“I have to get back my payment of Rs. 22,000 for supplying which is pending from my earlier milk vendor. Even after two years he is not ready to pay. Every time I go to ask for the amount he gives some excuse and sometimes he is not in his shop,” says Ms. Chellam from Thiruvennakoilpatti village, Illupur taluk, Pudukottai district.

Like her there are many people in different villages with the same story — pending payments from the local milk vendor or tea stall for the milk they supplied.

Confident

But today, after the Rural Women’s Entrepreneur Federation (RWEF) has been inaugurated by the M.S. Swaminathan Research Foundation (MSSRF) in Pudukottai, Ms. Chellam can be confident of getting back her due since there is a group to support her.

“The group was started in 2012 with an initial membership of about 450 women members after a survey in the village revealed that cattle rearing was not a popular off-farm activity since irregular monthly payments, faulty milk analysis, lack of knowledge in animal health care and management were some of the common reasons cited,” says Dr. R.S. Shanthakumar Hopper, Director, Ecotechnology Center, MSSRF.

Based on a request from the members, a federation called Komatha milk producer association (KMPA) was started, consisting of 375 women dairy entrepreneurs managed by RWEF.

The objective was to promote an integrated system of credit access for animal purchase, create quality and cost effective fodder banks, and establish vermicompost units, manufacture bio products from cow urine and maintain animal health care and insurance.

Azolla

Through the introduction of Azolla (used as green manure in rice fields), it was demonstrated that feed cost for the animals can be reduced by 20 per cent.

During the current year, the project promoted 80 acres fodder sorghum crop to ensure fodder availability for animals during summer.

To ensure a transparent management system, a committee consisting of nine members was elected from KMPA who meet once a month to discuss various matters related to their milk business.

KMPA has established six milk collection centers till date and has provided a revolving fund loan for Rs. 13 lakh for purchase of milch animals.

Indirect threat

“Though the women received loan from the federation and were willing to sell the milk to the federation, indirect threat came from the buyers that the pending money will not be given if they do not continue to supply the milk to them. The delayed payment is the trump card of the traders for making the women dependent on them and ensures regular supply,” says Dr. Hopper.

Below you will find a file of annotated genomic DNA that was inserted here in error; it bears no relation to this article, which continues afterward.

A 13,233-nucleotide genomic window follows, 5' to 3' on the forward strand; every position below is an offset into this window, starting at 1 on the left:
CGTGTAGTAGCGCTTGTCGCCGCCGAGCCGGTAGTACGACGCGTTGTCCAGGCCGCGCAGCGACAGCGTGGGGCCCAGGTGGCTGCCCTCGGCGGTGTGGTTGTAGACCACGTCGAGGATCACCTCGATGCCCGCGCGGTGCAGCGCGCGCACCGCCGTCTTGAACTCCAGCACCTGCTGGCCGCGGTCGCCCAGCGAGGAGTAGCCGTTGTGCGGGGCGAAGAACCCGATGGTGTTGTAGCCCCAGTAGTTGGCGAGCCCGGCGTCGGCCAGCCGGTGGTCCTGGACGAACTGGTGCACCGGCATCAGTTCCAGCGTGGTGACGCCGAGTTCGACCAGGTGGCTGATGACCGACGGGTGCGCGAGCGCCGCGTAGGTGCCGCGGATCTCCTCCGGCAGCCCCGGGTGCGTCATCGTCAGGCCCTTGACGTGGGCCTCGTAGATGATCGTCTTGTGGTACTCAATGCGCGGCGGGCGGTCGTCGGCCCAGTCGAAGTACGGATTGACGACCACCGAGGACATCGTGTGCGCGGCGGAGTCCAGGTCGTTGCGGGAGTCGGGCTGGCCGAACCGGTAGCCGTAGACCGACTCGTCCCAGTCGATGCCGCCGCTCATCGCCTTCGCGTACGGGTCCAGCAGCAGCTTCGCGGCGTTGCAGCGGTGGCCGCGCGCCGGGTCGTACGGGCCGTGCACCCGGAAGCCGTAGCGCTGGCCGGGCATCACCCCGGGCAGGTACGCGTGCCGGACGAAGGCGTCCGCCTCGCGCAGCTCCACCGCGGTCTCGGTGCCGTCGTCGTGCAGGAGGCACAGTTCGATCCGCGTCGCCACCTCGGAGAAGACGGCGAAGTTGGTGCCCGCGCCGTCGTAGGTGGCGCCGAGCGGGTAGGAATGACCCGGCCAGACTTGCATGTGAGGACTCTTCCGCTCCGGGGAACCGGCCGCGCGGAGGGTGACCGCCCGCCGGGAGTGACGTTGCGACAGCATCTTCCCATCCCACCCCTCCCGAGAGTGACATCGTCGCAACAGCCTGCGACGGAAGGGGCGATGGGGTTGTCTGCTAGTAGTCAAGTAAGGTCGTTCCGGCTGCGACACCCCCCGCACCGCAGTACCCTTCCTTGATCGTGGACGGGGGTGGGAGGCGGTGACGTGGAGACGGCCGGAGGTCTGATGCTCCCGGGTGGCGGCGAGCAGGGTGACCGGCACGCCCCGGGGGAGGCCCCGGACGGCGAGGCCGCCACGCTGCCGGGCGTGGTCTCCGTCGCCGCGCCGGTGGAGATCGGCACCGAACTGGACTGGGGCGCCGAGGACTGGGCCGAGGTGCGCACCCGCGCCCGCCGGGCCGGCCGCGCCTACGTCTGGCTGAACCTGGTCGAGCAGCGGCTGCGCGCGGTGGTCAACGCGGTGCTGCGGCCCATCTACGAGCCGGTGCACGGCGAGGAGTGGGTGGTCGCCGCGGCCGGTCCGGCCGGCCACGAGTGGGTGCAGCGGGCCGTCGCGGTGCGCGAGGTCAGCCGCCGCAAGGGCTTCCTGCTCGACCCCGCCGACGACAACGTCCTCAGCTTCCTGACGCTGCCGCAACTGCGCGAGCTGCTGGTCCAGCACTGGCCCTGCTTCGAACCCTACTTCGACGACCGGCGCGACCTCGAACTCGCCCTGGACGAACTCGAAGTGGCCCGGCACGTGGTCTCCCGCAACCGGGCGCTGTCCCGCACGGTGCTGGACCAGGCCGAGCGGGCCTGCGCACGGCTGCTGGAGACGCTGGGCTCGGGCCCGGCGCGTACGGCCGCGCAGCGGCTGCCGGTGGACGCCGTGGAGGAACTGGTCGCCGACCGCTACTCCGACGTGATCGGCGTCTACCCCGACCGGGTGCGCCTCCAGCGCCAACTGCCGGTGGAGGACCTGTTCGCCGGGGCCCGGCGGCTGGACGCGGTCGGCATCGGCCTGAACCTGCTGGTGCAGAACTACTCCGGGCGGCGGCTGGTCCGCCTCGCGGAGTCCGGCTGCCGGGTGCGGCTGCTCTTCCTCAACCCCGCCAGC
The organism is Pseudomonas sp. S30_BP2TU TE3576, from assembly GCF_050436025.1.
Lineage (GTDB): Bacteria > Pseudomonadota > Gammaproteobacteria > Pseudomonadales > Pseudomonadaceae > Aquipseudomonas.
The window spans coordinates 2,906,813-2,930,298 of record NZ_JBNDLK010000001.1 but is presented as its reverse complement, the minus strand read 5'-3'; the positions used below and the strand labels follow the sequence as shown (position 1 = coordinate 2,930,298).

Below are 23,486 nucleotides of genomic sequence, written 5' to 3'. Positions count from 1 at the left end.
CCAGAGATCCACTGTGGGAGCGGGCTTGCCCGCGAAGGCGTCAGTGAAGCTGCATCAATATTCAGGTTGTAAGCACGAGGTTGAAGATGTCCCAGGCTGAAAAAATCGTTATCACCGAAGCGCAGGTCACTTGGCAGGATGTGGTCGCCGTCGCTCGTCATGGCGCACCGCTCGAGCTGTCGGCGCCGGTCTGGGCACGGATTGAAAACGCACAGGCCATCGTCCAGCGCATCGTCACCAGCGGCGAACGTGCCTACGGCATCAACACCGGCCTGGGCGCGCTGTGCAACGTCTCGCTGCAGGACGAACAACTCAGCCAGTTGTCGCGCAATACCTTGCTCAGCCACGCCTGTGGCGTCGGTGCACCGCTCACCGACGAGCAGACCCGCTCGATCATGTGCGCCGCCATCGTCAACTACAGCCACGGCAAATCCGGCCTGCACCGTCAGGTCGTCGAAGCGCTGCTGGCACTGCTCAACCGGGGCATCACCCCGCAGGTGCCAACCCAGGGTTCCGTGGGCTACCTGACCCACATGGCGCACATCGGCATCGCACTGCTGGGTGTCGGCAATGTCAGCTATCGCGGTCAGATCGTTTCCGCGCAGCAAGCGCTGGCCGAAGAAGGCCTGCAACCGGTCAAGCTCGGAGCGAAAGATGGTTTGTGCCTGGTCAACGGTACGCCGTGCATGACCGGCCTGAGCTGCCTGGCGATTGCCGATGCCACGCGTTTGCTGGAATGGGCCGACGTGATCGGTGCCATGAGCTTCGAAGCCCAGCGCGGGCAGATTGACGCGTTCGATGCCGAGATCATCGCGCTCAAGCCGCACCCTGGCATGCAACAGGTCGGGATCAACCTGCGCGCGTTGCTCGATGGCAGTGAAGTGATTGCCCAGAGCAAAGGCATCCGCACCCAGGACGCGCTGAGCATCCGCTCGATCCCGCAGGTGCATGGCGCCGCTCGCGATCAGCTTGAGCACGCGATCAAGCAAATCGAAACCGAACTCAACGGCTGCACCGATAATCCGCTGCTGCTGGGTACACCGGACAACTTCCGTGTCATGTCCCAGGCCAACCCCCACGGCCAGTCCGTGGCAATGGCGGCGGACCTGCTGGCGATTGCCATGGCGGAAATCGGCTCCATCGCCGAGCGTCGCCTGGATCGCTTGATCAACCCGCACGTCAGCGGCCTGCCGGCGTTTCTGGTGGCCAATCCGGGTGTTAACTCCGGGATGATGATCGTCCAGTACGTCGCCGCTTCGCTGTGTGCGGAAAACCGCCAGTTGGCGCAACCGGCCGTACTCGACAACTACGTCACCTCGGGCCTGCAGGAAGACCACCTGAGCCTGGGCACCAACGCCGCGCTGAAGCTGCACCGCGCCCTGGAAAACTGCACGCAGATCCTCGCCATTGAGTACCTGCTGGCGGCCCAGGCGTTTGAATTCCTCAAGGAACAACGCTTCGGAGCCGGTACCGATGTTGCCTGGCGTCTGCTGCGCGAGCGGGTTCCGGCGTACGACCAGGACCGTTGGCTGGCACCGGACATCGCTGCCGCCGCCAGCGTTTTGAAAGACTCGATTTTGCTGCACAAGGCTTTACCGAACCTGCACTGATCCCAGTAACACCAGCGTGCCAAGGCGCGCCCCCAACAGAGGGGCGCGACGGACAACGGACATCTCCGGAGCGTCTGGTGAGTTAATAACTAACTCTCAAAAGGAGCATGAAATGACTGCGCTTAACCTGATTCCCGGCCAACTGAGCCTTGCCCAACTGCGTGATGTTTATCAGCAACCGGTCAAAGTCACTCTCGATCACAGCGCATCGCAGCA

But constant efforts of the group resolved the delayed payments and the milk supply has increased from initial 100 litres per month to 12,000 litres per month with an annual gross income of Rs. 25 lakh.

Price

“The local milk trader gave us only Rs. 12 per litre and now we have bargained with a private milk vendor for bulk sales for Rs. 24 per litre. We also sell milk locally to a few shops on a regular basis for Rs. 28 per litre, that provides us with additional income” says Ms. Rajamani, a member of the association.

“I know that certainly I will get my milk sales money by 5th and 20th of every month. Now, this has enabled me and my family to plan for productive expenses.

“I have gained lot of confidence and respect in my family and community” says Ms. Muthulakshmi another milk supplier.

Long term plan

The long term strategy for the RWEF is to increase the milk producers to 1,000 members by 2015.

For more details contact Mr. Dr. R.S.Shanthakumar Hopper, Director at email: hopper@mssrf.res.in, mobile: 9445394394 and K. Thachinamurthy, Project Coordinator, Samathanapuram, Irunthirappatti road, Illuppur – PO, Pudukkottai District. email: thachinamurthy@gmail.com, Phone: 04339 272630, mobile: 09626737207.

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